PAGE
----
continue my hobby of raising spaniels. The results of my purchases were unfortunately disastrous, and Joho was not having any better luck. The influence of the Siberian Husky – Alaskan Malamute cross that the RCMP had introduced to the North was so significant that the dogs first obtained all displayed Siberian characteristics such as blue eyes or slender builds. The plan by the RCMP to introduce these exotic dogs for the purpose of replacing an aboriginal dog will later take up a chapter itself in the breed monograph. I can only state now that their plan was so much influenced by emotion, politics; and perhaps some wild desire to have matched teams, that it was mishandled from the beginning. To be overly critical would be rode, for likely those involved at the time thought they were doing the North a favour. They were not, however, as it simply added to the demise of the Eskimo dog.
While the search for Eskimo dogs continued in the North, I began to track down other sources. The breed was recognized by The Canadian Kennel Club and I was hopeful that in the south I could locate a few breeders who were raising pedigreed stock. This pedigreed stock would simply be several generations removed from Northern indigenous bloodlines and was from dogs accepted into the CKC stud book following export from the North during the early and mid-parts of this century.
“My contact at the Kennel Club, James W. Hueston, General Manager, was extremely interested in what I was setting out to do. In short order he conducted a review of their stud books to locate breeders and to provide background material for my research project.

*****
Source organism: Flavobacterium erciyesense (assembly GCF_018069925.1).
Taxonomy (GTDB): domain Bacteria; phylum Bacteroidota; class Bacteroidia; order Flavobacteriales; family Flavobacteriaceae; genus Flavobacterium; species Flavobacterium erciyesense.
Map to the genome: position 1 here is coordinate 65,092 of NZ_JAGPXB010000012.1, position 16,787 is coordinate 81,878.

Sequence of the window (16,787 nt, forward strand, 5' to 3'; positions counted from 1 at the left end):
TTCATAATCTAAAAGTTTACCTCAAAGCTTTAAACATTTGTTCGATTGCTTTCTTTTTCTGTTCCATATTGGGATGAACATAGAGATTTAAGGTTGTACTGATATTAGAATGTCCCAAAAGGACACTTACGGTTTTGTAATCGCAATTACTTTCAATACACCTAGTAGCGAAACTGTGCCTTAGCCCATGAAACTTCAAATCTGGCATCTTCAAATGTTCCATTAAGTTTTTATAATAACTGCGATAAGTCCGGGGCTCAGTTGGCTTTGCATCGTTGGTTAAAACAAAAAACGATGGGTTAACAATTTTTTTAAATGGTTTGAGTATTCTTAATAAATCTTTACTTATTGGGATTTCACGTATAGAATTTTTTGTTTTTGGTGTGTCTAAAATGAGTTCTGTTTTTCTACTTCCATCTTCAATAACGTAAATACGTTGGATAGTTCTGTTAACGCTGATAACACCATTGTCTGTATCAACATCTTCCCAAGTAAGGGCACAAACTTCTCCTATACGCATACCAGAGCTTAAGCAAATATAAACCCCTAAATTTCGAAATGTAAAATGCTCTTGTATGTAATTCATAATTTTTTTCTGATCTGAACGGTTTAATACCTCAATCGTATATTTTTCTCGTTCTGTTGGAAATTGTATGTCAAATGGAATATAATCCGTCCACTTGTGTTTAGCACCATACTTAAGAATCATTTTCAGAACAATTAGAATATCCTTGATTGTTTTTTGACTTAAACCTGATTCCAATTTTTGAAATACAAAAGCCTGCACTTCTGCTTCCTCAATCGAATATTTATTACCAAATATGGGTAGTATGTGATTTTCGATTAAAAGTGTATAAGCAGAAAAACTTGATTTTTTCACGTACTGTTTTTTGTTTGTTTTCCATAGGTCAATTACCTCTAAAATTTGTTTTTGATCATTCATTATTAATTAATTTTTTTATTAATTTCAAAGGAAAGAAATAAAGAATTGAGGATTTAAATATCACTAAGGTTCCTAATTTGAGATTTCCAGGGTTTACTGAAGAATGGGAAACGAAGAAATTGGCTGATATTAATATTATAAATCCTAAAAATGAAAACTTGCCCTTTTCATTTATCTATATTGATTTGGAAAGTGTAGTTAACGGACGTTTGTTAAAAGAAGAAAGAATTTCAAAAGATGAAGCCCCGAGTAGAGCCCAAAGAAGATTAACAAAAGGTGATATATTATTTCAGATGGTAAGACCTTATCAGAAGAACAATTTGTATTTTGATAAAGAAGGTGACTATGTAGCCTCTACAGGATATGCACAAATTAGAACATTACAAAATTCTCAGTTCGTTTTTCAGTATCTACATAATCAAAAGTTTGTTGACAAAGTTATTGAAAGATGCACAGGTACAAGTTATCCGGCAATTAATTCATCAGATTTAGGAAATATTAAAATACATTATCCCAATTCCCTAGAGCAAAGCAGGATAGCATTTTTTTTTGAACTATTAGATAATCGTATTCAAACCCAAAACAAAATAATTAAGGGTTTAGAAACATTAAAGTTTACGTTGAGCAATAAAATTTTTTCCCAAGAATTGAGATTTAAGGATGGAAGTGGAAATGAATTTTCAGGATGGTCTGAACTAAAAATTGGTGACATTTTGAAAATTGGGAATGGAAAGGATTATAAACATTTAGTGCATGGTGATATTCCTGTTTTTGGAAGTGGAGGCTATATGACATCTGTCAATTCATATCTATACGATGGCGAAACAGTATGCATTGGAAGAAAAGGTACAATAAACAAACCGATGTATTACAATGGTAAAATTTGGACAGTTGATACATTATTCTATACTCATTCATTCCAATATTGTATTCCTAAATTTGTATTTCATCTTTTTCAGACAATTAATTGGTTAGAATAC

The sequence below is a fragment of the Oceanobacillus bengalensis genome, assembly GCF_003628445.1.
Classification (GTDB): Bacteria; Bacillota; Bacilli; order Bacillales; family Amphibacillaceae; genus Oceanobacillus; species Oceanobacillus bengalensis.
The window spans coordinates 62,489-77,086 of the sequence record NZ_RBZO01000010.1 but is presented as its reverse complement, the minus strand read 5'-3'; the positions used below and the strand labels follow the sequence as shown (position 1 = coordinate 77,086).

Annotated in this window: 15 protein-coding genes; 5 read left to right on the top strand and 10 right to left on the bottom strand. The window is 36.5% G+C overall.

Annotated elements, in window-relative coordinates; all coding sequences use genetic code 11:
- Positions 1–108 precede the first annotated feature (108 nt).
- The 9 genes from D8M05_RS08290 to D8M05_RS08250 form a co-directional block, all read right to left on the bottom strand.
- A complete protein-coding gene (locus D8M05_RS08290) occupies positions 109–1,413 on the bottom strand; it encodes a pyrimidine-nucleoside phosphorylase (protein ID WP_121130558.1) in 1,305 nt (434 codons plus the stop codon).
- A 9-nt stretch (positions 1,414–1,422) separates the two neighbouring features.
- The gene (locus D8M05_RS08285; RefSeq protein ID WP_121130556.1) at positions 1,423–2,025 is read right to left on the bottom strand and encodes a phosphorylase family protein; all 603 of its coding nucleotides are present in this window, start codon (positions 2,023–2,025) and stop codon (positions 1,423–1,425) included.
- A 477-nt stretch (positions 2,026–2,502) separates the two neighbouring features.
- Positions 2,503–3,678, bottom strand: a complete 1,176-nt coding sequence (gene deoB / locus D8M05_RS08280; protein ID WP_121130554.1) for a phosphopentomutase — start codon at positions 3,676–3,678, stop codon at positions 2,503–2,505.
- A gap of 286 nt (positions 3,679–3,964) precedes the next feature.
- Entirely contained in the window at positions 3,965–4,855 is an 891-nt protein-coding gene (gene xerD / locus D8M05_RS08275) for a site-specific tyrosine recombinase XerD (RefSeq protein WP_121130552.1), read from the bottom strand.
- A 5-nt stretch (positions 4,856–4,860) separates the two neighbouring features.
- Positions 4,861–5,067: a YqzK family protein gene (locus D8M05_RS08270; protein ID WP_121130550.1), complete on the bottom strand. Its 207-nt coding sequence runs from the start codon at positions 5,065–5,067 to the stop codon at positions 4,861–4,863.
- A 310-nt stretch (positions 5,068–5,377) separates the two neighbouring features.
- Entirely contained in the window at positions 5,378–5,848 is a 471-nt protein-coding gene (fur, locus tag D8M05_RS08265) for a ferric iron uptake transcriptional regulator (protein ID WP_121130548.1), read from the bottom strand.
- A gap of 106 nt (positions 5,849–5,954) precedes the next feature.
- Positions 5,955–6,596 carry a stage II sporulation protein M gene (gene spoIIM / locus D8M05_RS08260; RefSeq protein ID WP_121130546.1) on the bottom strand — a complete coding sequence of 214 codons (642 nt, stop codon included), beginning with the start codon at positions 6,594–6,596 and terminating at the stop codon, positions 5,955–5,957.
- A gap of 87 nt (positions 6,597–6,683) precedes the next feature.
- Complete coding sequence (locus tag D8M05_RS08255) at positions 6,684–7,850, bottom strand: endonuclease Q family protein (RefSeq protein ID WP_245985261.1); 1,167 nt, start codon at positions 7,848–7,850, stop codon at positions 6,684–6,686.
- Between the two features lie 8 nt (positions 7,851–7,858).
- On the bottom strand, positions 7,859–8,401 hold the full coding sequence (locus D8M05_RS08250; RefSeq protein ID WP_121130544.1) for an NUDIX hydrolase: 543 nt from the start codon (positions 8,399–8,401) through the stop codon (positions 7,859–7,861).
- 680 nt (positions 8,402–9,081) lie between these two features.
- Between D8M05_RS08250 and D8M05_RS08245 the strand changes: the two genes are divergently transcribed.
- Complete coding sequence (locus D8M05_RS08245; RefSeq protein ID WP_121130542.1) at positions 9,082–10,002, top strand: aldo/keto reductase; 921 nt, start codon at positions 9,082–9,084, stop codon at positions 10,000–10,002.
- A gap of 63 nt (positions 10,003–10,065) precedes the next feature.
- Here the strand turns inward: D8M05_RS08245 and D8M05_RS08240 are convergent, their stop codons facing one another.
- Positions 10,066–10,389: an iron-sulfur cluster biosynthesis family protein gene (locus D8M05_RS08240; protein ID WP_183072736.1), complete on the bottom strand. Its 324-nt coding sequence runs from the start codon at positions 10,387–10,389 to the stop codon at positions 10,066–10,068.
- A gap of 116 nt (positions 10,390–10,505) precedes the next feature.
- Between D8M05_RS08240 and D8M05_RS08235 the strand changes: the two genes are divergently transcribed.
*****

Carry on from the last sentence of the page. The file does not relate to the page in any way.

My hope soon faded when I later learned from Mr. Hueston that the last Eskimo dogs to have been registered with the CKC were entered in 1965 and 1966. This put the youngest dogs at ten years of age if they were still alive. With the assistance of Mr. Hueston, I began to track down the people listed as former owners or breeders, again only to reach a dead-end as all reported they no longer had the Eskimo dog. Thus, technically, as far as the CKC records were concerned, the breed was gone. In the United States the breed was gone all together for it was back in the late 1950s that the American Kennel Club removed the Eskimo dog from its list of recognized working breeds.
By the Fall of 1974, things were beginning to show life in the Northwest Territories, as John McGrath had located some dogs among the Netsilik Inuit which appeared pheno-typically pure. Another individual in Yellowknife, Fred Negal, volunteered his assistance in selecting dogs while attending to some electrical contracts in remote Arctic coast settlements. Again success, as Fred returned with two magnificent specimens, a white male and a grey bitch. He also had pages of notes from discussions with elderly Inuit hunters who had used Eskimo dogs all their lives. We suddenly found that part of the key to success was locating outcamps or settlements that did not have the honour of receiving a Siberian-type team from the RCMP.